Half-drama, half-satire, “Network” is the perfect response to a television-saturated society.
Penned by Paddy Chayefsky and directed by Sidney Lumet, it is the ultimate comment on mass media — as told by mass media.
The beginning of the film introduces the protagonist, a renowned, middle-aged news division president named Max Schumacher (William Holden).
He is reminiscing on a street corner with his anchorman friend Howard Beale (Peter Finch), who has suffered a recent string of personal woes. But during his next live newscast on the network UBS, Beale bluntly announces his plans to end his own life on the air — which causes a stir.
Faye Dunaway portrays the 30-something Diana Christensen, the ambitious programming head at UBS who becomes inspired to exploit Beale’s unpredictable nature in a hasty frenzy to raise the network’s ratings.
Subsequently, the unfazed Beale is given his very own televangelist-esque program, “The Howard Beale Show,” on which he rants about the superficiality of the media and being fed up with the ways of the world.
As Beale, Finch shines in sequences which are both amusing and relevant, most notably in a tangent where he instructs television viewers everywhere to express their dissatisfaction with society by opening their windows and yelling the now-famous deceleration, “I’m mad as hell and I’m not going to take it anymore.”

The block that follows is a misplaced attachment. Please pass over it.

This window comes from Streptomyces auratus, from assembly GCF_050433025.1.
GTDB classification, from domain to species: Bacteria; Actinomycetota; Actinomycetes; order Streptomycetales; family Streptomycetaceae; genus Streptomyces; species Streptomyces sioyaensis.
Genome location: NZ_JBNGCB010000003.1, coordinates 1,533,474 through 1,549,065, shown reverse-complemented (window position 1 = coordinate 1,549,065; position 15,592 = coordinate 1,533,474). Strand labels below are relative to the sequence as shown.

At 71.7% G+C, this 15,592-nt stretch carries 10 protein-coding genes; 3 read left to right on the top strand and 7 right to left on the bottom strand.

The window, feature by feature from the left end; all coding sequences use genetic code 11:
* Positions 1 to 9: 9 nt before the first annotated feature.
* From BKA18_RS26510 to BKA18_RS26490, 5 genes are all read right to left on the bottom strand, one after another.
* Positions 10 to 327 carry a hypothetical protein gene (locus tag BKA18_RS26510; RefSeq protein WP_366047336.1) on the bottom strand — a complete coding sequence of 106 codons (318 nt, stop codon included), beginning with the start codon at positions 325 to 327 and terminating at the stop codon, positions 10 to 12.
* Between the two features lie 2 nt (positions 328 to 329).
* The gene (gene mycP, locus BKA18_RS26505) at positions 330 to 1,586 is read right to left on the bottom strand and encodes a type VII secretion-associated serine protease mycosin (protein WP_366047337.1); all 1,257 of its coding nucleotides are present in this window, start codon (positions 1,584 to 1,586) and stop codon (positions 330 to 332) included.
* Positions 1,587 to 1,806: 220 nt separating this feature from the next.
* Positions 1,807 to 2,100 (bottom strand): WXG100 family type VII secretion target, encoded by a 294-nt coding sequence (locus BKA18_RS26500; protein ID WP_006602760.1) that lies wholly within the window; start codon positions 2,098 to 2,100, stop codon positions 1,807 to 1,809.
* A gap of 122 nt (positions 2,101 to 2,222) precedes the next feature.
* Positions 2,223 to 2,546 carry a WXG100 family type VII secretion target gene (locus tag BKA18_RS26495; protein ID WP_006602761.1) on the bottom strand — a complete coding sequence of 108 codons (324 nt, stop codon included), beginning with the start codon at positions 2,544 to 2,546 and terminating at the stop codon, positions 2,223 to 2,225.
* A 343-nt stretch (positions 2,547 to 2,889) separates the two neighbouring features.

Meanwhile, Diana and Max form an unexpected romantic relationship after Diana confesses her admiration for the seasoned newsman. What ensues is not only a less-than-compatible partnership, but a clever means by which to point out the complexities encountered with two different generations.
It gradually becomes apparent that Diana may not be prepared to provide sufficient emotional support for Max, who sacrificed his longtime marriage for the fling. After all, while Max was reporting the news among such greats such as Ed Murrow and Walter Cronkite, Diana grew up watching it on TV.
All the while, the question looms: Will the network’s success last forever? Although Diana initially appears as a strong, feisty character, her motives begin to sour as her ego gets the best of her and she fights to keep Beale relevant. As she pays less attention to Max, she pays more attention to the station in a desperate twist of priorities leading to the film’s dramatic climax.
“Network” serves up a timeless tale of ethics by depicting a fierce battle of morals-versus-ratings. If you are fed up with society, mass media or both, “Network” may be the film for you.